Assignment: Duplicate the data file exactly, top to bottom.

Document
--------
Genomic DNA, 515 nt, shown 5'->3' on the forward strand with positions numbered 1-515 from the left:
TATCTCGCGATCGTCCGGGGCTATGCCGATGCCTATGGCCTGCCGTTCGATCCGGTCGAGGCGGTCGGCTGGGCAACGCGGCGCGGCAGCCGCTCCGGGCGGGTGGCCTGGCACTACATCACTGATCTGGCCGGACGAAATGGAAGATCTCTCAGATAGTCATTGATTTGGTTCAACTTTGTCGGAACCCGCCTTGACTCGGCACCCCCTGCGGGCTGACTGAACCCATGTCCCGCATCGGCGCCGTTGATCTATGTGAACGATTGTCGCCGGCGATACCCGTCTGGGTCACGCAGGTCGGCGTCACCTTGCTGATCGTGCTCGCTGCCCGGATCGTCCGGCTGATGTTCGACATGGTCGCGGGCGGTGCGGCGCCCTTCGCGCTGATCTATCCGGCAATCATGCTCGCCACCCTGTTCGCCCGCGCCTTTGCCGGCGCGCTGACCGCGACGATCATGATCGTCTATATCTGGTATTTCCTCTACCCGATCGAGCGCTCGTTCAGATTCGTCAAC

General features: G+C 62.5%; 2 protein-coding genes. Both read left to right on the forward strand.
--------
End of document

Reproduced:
Genomic DNA, 515 nt, shown 5'->3' on the forward strand with positions numbered 1-515 from the left:
TATCTCGCGATCGTCCGGGGCTATGCCGATGCCTATGGCCTGCCGTTCGATCCGGTCGAGGCGGTCGGCTGGGCAACGCGGCGCGGCAGCCGCTCCGGGCGGGTGGCCTGGCACTACATCACTGATCTGGCCGGACGAAATGGAAGATCTCTCAGATAGTCATTGATTTGGTTCAACTTTGTCGGAACCCGCCTTGACTCGGCACCCCCTGCGGGCTGACTGAACCCATGTCCCGCATCGGCGCCGTTGATCTATGTGAACGATTGTCGCCGGCGATACCCGTCTGGGTCACGCAGGTCGGCGTCACCTTGCTGATCGTGCTCGCTGCCCGGATCGTCCGGCTGATGTTCGACATGGTCGCGGGCGGTGCGGCGCCCTTCGCGCTGATCTATCCGGCAATCATGCTCGCCACCCTGTTCGCCCGCGCCTTTGCCGGCGCGCTGACCGCGACGATCATGATCGTCTATATCTGGTATTTCCTCTACCCGATCGAGCGCTCGTTCAGATTCGTCAAC

General features: G+C 62.5%; 2 protein-coding genes. Both read left to right on the forward strand.